- Associated Press - Monday, January 23, 2017

Here is a sampling of editorial opinions from Alaska newspapers:

Jan. 18, 2017

Ketchikan Daily News: Interference

It’s in Alaskans’ best interest to manage the state’s wildlife.

That said, the state is suing two federal agencies over regulations imposed on Alaska. The National Park Service and the U.S. Fish and Wildlife Service created the regs.

Gov. Bill Walker argues that the regulations interfere with some Alaskans’ basic means of survival.

The National Park Service imposed regulations that restrict certain sport hunting practices in national preserves in 2015, according to The Associated Press. NPS prohibited killing wolves and coyotes, including pups, during denning season, killing any black bear while using artificial light at den sites and killing of black and brown bears over bait.

The agency says the rules didn’t affect subsistence hunting by eligible Alaskans.

The main rub between the state and the feds is predator control on federal conservation land.

The state Game Board would like to expand human consumption of moose and caribou through the killing of bears and wolves. Its members also have supported longer hunting seasons for predators, and management toward the goal of control.

But, state law officials say the lawsuit is about federal control, not predator control or protecting Alaska’s wildlife. The agencies are interfering with what should be Alaskans’ management.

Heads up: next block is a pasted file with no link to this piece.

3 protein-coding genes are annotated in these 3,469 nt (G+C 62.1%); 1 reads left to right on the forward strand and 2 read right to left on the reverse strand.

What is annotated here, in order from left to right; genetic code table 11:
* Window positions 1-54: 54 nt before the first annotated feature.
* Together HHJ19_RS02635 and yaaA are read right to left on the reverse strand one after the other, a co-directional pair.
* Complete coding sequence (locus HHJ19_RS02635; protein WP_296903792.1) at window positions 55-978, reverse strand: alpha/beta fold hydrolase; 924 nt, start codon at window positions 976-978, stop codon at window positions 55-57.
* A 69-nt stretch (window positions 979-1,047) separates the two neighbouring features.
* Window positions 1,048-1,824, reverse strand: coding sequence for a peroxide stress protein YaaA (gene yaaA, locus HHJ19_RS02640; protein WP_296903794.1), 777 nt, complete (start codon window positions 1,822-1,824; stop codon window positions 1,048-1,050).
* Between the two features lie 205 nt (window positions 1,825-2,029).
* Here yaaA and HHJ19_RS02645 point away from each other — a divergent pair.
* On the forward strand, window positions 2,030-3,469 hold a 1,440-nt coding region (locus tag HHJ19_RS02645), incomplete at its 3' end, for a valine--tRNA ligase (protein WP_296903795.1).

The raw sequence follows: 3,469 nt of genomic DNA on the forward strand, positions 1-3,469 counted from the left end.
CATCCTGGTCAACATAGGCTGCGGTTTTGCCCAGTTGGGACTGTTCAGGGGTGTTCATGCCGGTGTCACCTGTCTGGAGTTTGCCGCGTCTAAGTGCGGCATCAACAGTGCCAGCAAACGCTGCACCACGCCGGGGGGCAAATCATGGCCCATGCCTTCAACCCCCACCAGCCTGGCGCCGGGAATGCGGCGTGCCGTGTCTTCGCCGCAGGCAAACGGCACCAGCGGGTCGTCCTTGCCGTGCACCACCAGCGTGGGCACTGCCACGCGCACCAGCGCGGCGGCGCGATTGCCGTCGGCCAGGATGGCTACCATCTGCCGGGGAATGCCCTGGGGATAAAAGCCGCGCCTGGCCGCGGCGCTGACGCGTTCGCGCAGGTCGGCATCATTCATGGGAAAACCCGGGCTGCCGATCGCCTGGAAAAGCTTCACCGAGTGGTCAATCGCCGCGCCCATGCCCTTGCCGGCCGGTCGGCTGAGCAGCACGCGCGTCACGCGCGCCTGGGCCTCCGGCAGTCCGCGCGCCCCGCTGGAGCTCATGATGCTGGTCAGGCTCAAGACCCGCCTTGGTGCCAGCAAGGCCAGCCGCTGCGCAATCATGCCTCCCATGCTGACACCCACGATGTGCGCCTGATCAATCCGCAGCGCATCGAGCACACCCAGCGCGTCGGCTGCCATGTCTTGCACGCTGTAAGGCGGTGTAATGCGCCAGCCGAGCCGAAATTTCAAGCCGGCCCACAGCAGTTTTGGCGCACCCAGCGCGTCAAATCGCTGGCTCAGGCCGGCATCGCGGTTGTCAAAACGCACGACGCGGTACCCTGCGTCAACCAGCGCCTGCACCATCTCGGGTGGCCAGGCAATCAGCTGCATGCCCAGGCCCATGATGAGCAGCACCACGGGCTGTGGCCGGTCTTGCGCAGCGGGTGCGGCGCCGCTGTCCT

Management at the local or state level is most often more responsive to the people than that from afar. Alaskans, who in some cases depend upon, and who enjoy Alaska’s wildlife year-round should be making the rules.

It’s in Alaska’s best interest to manage wildlife well.


Jan. 18, 2017

Alaska Journal of Commerce: The discoveries that almost didn’t happen

We aren’t hearing much from the opponents of the 2013 oil tax reform lately.

Facts tend to get in the way of rhetorical hyperbole, and it appears that reality has finally caught up with Democrats and Gov. Bill Walker, who collectively agitated for the repeal Senate Bill 21 in a 2014 voter referendum.

Losing that fight didn’t end the debate, however.

Nor did the undisputed evidence from Walker’s own Revenue Department that SB 21 was bringing in more money than the previous system as prices started to slide late in 2014.

Record employment and record drilling on the North Slope in 2015 didn’t stop the noise, either.

The 2016 fiscal year increase in production - the first since 2002 - was barely noted as the news came amid a chaotic end to the session and Walker vetoing some $1.3 billion in spending on June 29, about half of which was cutting the Permanent Fund Dividend to $1,000.

The calendar year also closed with an increase in production, which followed by only a couple weeks the third-best lease sale on the North Slope since the area-wide offerings began in 1998.

Now comes the news that ConocoPhillips has followed the Nanushuk formation now under development by Armstrong Energy and Repsol with one of its own in the same play that holds 300 million barrels of oil that could flow at a rate of 100,000 barrels per day.

The Armstrong-Repsol project in the neighboring Pikka Unit could flow at a rate of 120,000 barrels per day.

Those two projects combined are a bit less than half of the current fiscal year average through the Trans-Alaska Pipeline System of 510,000 barrels per day, and both companies are further exploring their acreage this winter with the belief there’s even more to be found.